Some of the best-run colonies have fared the worst. Uganda was a particular tribute to British administration. When Winston Churchill, then a young under-secretary at the Colonial Office, visited it in 1908 he said it was like climbing the beanstalk and finding paradise at the top. Its pre-colonial history had been gruesome even by African 'We'll let you know, Miss Jackson. Next!' standards, and when we left it was not long before General Amin set up his sepulchral regime. Another success story was that vast condominium, the Anglo-Egyptian Sudan. We rescued it from a fearsome theocracy and made it a model of fair and orderly government, notable for some of the most imaginative agricultural schemes in history. Now it is a crucible of religious persecu- tion, civil war and famine. But these two territories were always poor by nature. Nigeria and the Gold Coast (as it then was) were rich in many respects, and we made them richer, adding a modern infrastruc- ture, peace, justice and parliamentary forms. Now both are poor, divided and unhappy, their resources squandered.

The colonial powers defined their civilis- ing mission in different ways. Algeria was made part of France and flourished mighti- ly. Now it is independent, a military dicta- torship and ruinous. The Belgians were accused of exploiting the Congo. But when they still ruled it, more than 30 years ago, real per capita incomes were many times what they are today and death from vio- lence rare. The Portuguese, too, were much criticised; but Mozambique was a Garden of Eden in their day compared to the wretched and dangerous place it has become since. Even the much despised Ital- ian rulers could at least keep the peace. What ordinary Somali would not exchange his present existence, where life is nasty, brutish and short, for Rome-imposed safe- ty? Some say: give them time. But Liberia has been ruling itself since the 1840s and is perhaps the most miserable of the lot. Few lessons, if any, have been learned. Zimbab- we, which had been doing reasonably well, is about to compound an incipient famine by expropriating many of its most efficient farmers just because they are white. And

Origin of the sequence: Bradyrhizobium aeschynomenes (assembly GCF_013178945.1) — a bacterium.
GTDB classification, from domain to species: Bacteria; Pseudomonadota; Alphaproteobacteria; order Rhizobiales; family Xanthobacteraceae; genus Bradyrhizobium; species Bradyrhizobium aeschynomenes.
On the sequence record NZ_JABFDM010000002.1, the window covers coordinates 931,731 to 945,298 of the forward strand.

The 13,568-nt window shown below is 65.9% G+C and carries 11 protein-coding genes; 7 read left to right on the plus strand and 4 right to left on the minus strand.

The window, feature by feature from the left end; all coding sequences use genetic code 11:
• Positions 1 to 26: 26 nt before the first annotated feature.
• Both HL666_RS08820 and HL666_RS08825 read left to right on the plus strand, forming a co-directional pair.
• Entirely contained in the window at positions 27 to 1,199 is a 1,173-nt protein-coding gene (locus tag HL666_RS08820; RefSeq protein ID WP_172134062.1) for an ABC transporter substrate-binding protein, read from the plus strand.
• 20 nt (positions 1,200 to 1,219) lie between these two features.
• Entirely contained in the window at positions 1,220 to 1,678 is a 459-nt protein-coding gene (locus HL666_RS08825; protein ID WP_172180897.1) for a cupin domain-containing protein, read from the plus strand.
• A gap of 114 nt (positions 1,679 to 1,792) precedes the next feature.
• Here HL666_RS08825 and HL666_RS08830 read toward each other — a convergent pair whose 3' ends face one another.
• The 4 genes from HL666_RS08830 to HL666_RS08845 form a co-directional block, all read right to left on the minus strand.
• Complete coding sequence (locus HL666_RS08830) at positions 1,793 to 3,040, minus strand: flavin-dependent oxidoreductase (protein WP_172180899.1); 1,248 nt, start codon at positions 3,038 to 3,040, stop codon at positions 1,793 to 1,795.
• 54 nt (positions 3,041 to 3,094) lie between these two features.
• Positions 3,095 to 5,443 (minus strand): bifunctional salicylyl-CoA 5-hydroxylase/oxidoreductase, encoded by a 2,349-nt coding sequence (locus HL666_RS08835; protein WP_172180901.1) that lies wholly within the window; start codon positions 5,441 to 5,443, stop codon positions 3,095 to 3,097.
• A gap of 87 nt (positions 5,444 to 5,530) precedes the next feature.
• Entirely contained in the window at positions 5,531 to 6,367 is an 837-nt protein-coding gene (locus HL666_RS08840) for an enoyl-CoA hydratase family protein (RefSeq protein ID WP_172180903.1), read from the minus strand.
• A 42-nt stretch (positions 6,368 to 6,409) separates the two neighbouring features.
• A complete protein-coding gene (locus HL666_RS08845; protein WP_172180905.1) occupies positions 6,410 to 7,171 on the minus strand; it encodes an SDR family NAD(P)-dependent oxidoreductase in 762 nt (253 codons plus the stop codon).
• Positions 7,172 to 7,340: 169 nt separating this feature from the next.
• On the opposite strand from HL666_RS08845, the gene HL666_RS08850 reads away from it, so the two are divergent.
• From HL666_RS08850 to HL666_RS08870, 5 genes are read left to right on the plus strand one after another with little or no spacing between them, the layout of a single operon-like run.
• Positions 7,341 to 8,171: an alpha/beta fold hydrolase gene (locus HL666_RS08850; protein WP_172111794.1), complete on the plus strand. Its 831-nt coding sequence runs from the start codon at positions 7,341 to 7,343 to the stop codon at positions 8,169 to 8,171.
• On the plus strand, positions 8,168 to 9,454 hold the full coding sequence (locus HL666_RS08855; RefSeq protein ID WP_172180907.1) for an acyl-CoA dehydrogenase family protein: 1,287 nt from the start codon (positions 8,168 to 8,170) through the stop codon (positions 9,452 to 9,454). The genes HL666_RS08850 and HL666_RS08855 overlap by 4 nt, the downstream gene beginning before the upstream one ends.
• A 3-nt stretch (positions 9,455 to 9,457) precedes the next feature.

South Africa's ANC leaders have a set of policies which go back to the Stalinist 1930s. If they take power it will mean the rapid end of the continent's one modern economy. When the true history of our times comes to be written, Europe's moral cowardice in abandoning its African responsibilities will rank high in the list of unforgivable sins. And let us not forget that it was Britain which led the process of abandonment, just as we led the scramble.

For the moment, however, Africa and the rest of the world are pushed firmly from our minds, as we decide which of our politi- cal pygmies shall rule us.